Philadelphia Flyers\' Mike Richards speaks to reporters Monday, April 25, 2011, at the team\'s NHL hockey training facility in Voorhees, N.J. The Buffalo Sabres are scheduled to play the Flyers in Game 7 of a first-round NHL Stanley Cup playoffs hockey series on Tuesday..(AP Photo/Matt Rourke)
PHILADELPHIA - The Flyers have their captain for Game 7.
Forward Mike Richards sidestepped a punishing hit instead of delivering one on Monday, and will be in the lineup for a win-or-else Game 7 against Buffalo.
Good news for the Flyers.
Bad for the Sabres, who are seething.
Buffalo wanted Richards suspended by the NHL for plowing centre Tim Connolly head first into the boards. Connolly, who has a scary history of head injuries, left the game and will not play Game 7 on Tuesday night in Philadelphia.
Richards was penalized for boarding. He was also whistled for a 5-minute major for elbowing Patrick Kaleta late in the second period of Game 4. That's two vicious hits too many for Buffalo. Just ask goalie Ryan Miller, who called Richards "reckless."
"The guy who was complaining the most about how we were getting away with murder has delivered two of the dirtiest hits in the series," Miller said. "A blatant elbow to the face, that is something that the league said they were going to try and take away, and driving Tim Connolly head first into the boards.
"It wasn't just a hit it was a push. It was blatant."
Richards, of course, isn't disputing it was a hard hit. He's just glad he has the opportunity to play, and help the defending Eastern Conference champions advance to Round 2.
While he contended earlier in the series the Sabres got away with "murder" on the ice, Richards wasn't interested in another heated exchange of words.
"I'm not worried about that," he said. "I'm worried about helping the team out and getting one by the goaltender tomorrow."
On the Buffalo side, it's exit Connolly, enter Derek Roy.
The Sabres should have Roy in the lineup for the first time since Dec. 23. The team's leading scorer when he suffered a torn quadriceps in December, he had been ruled out of the first round. But he'll be pressed into service with Connolly injured.
Sabres coach Lindy Ruff teased on Monday that Roy might not be ready to play. But Roy insisted he'll be in the lineup.
"I wouldn't play if I wasn't 100 per cent," Roy said. "We were waiting for the right moment, and this work that I did has paid off. I came in every morning—first in, last out—and it's been a long road."
The Sabres didn't miss him. Buffalo responded by going 29-11-6 in its final 46 games to clinch a playoff spot in its second-to-last game of the season.
And while he's glad to be back, certainly, Roy isn't sure how much he can push himself in a frantic Game 7.
The Flyers faced a familiar situation in Game 6 when injured defenceman Chris Pronger returned for the first time after a 21-game absence following surgery on his broken right hand.
Pronger didn't get his first shift until 10:05 into the game with the Sabres ahead 2-0. He finished with 4:33 of ice time and was limited solely to the power play. Pronger expects to see a minutes bump Tuesday.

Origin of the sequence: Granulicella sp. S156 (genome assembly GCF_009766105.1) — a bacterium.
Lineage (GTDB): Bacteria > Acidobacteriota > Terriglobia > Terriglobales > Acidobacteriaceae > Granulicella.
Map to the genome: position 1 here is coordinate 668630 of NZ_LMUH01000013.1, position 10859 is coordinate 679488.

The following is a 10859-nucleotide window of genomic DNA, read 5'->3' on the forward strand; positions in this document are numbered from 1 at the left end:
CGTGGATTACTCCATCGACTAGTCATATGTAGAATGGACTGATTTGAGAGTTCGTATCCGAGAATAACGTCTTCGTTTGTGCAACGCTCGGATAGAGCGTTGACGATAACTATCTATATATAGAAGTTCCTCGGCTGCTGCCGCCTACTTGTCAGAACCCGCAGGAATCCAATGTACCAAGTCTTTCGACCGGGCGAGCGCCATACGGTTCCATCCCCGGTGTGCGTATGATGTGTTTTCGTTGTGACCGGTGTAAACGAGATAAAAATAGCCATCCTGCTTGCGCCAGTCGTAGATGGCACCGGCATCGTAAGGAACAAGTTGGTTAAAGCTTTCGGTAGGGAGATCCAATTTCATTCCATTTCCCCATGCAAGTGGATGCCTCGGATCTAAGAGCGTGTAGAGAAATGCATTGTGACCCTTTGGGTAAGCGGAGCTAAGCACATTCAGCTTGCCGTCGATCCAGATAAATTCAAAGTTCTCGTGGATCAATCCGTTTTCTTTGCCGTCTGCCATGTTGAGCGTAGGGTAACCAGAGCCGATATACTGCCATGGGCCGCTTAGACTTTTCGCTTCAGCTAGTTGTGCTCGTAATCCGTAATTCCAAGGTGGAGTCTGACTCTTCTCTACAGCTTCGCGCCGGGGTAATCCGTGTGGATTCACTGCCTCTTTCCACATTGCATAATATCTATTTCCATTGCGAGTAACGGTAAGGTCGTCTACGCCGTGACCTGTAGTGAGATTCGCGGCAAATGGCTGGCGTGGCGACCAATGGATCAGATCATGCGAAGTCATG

"He has been there and he knows what it takes," Flyers forward Claude Giroux said. "Any time you've got a guy like Pronger in your lineup, you are going to feel more confident."
While Pronger settles back in his comfort zone, the Flyers could use an offensive jolt from Richards.
He has yet to score in the series—a six-game tussle that will haunt the Sabres if they can't find a way to win a Game 7 on the road. They coughed up a 3-1 lead in a Game 6 loss and surrendered a 3-0 lead before rallying in Game 5.
Flyers coach Peter Laviolette keeps spinning the wheel in net—round and round it goes, where it stops—well, at least the Flyers know. He ended any mystery by naming veteran Brian Boucher the starter. Yes, the Flyers have used three starting goalies in the series. Sergei Bobrovsky to Boucher to Michael Leighton back to Boucher.
Boucher, who lost a Game 7 for the Flyers in the 2000 East finals vs. New Jersey, is ready to build on his strong finish to Game 6.
"I feel like I have had a solid series, aside from three minutes," Boucher said. "So, I feel good about my game."
Miller has two shutouts—and as many losses as Boucher, Bobrovsky and Leighton.
"You have to play a calm hockey game," Miller said. "Sometimes, being overexcited can hurt, and I think being nervous can hurt. I don't think there's any reason to be any of that."
Home ice hasn't been an advantage. The Flyers lost Game 1 at home. The Sabres lost Games 3 and 6 at home.
The Flyers, though, are leaning on a bit of recent history to assist them as they try and rally from 3-2 down to win a series. They famously trailed Boston 3-0 in the Eastern Conference semifinals last year and stormed back to win four straight.
They'd love a repeat.
"It's nice to have that experience," Richards said. "But, at the same time, if it's your first or your 10th (Game 7), you're still nervous, excited to get it going."